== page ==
The increase in 'online hate' that children touch during a pandemic, what is the impact on children?
looking at the screens of their PCs and smartphones. I am . Meanwhile, Joanne Orlando, who studies the relationship between children and technology at Western Sydney University , said, 'The number of'hates on the Internet'that children see during a pandemic has increased,' and explains the impact. ..
The pandemic of the new coronavirus infection (COVID-19) has dramatically changed people's lives, and children forced to work remotely spend more time
(PDF file) https://l1ght.com/Toxicity_during_coronavirus_Report-L1ght.pdf
Young people are exposed to more hate online during COVID. And it risks their health
TikTok , where neo-Nazi and white supremacist movies are popular , the word ' 14 Words ' is used as a slang word to appeal to white supremacism. This is a 14-word white supremacist, 'We must secure the existence of our people and a future for white children.' It is said that it represents the slogan of.
Even during a pandemic with restricted outings, children were able to stay in touch with friends using social media, messaging apps, chat, and online games. However, during the pandemic, hate such as ranting against celebrities online and discrimination against specific races increased, and children are seeing more hate remarks online than before.
Hate speech is the identity-based attack or denial of existence against an individual or a group based on race or religion. The type of hate speech is not limited to textual discrimination, but images and symbols are also used as weapons to appeal to hate.
In recent years, there has also been a move to code hate speech claims. For example, in
Even if children don't claim hate on their own, they can be discriminated against by someone or witness others making hate speech online. L1ght , which provides a filtering system using artificial intelligence, can see how hate speech and harassment changed online during the pandemic, so millions of websites, chat sites for children and teenagers, games We analyzed the remarks and exchanges on the site.
As a result of the survey, L1ght found a tendency that 'hate speech increased by 70% during the pandemic among children and teenagers' and 'harmful remarks increased by 40% on the platform for gamers during the pandemic' It states that it did. In the graph below, the vertical axis shows the amount of hate speech seen among children and teenagers, and the horizontal axis shows the time, and it can be seen that hate has increased rapidly since January 2020, when the pandemic occurred.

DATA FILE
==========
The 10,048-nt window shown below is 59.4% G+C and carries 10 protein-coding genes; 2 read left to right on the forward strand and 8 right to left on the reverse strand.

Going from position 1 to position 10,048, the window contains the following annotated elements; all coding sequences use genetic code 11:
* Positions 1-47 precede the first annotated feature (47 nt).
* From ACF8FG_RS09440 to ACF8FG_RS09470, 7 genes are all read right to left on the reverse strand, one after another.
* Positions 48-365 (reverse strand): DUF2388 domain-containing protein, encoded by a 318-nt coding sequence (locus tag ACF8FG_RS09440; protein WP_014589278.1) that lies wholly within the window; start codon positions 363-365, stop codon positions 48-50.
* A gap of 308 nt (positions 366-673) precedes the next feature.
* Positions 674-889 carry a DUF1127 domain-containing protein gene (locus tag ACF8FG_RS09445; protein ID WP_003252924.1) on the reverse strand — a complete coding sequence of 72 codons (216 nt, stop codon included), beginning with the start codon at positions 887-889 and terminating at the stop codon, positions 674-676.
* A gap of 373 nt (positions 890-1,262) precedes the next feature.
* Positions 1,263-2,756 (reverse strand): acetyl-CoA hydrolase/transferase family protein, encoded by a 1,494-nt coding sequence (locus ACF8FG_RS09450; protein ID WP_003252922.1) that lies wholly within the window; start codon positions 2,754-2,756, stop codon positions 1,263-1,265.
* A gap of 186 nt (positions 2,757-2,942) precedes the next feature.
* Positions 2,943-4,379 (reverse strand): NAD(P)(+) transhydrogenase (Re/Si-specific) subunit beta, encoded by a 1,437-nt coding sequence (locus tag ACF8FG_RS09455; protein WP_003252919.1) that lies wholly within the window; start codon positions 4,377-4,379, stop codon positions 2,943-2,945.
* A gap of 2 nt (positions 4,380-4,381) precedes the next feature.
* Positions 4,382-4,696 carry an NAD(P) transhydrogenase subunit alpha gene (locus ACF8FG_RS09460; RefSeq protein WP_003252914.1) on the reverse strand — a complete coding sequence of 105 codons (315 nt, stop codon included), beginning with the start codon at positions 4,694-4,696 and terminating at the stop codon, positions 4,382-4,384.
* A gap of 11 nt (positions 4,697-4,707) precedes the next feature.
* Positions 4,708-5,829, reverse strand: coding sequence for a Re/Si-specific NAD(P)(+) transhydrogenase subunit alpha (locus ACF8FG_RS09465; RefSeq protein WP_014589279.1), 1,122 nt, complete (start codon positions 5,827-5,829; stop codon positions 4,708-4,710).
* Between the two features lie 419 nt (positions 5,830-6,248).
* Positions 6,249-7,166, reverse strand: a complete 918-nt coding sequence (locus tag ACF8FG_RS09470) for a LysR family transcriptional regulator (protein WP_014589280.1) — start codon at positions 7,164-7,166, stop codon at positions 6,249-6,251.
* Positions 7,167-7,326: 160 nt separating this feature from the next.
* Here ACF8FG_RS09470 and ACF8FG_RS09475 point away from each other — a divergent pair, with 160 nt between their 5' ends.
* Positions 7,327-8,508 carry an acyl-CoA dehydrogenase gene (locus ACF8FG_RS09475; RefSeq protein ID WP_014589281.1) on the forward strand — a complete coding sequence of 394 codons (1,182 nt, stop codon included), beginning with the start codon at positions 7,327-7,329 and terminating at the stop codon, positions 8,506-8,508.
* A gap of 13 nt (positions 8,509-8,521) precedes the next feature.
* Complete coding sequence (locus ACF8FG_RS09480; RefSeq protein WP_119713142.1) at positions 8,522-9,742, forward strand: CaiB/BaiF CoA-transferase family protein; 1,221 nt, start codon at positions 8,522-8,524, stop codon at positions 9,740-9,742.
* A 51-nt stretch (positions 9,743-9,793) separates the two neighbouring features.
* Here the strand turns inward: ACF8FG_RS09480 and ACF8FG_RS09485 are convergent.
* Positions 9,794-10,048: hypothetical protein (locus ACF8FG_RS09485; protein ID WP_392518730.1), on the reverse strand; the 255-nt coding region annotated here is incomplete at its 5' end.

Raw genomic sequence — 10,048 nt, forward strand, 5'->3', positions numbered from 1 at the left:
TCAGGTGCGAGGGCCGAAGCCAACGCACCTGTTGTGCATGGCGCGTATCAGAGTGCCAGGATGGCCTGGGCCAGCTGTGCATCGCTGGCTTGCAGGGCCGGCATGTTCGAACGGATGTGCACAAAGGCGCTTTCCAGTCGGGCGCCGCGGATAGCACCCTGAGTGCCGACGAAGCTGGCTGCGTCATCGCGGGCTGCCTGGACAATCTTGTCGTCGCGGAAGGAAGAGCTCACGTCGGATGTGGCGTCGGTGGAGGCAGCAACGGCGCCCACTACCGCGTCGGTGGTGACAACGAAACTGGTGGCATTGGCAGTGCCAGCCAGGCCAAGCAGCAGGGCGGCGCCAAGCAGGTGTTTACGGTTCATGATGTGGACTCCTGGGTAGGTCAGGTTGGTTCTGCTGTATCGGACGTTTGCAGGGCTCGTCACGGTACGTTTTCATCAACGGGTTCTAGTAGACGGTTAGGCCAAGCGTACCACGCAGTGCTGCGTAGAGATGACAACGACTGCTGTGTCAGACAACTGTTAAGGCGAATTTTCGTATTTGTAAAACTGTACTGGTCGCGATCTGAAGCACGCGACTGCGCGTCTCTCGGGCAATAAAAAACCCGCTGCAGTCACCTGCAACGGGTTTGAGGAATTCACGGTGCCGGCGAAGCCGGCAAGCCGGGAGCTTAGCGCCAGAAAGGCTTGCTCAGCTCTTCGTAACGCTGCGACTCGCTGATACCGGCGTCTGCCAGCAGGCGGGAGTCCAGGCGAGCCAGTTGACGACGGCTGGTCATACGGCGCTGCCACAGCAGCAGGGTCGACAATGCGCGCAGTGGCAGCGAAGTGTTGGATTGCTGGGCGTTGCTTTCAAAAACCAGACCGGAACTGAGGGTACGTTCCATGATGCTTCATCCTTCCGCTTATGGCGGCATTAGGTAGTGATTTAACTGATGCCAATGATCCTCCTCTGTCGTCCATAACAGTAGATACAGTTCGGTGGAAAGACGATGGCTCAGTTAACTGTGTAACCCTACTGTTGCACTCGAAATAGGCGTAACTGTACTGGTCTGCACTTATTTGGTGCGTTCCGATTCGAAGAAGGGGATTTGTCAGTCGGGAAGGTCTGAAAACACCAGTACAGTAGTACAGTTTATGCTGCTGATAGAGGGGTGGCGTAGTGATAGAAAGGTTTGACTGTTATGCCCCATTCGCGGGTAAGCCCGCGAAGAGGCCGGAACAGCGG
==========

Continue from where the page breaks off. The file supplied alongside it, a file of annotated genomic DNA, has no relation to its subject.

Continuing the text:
Of particular note, Orlando points out that hate is increasing during a pandemic on TikTok, which has hundreds of millions of users. Researchers have pointed out that since early 2020 there has been an increase in far-right content on TikTok, including ideologies such as fascism, racism, anti-Semitism, anti-immigration, and exclusion of foreigners, and many children and teens. Agers are exposed to these hate during the volatile period of pandemic.
In recent years, when racial, religion, and regional conflicts have become more serious, discriminatory remarks have been increasingly introduced into offline and online interactions. Orlando pointed out that this situation could replace empathy for others with contempt and hate speech to connect with others.
There is also the danger that simply seeing hate online on a daily basis can make you 'insensitive to malicious language.' The more children see hate speech, the less upset they are and the less interested they are in the statements that hurt someone. In addition, they consider malicious remarks as jokes, underestimate the effects of hate speech, and link hate speech to 'free speech.'
Facebook and TikTok have expanded their guidelines for regulating hate speech, but not all hate speech can be regulated. The small penalties and risks associated with hate speech online allow children to learn bad remarks and behaviors online and accept hate speech communication, Orlando said.
Increased hate on social media is psychologically harmful to many involved, causing depression and fatigue in the short term. Long-term hate speech may have adverse effects such as depression, anxiety, stress illness, and increased risk of cognitive impairment until adulthood.
'Unfortunately, hate cannot be eradicated online,' said Orlando, who explains why dissatisfied people post hate speech and how hate speech can be dealt with by children and teenagers. He pointed out that it is important to understand the strategy to spread. The more you understand the motivation and structure of hate speech, the better you can control and be less affected by your environment, Orlando said.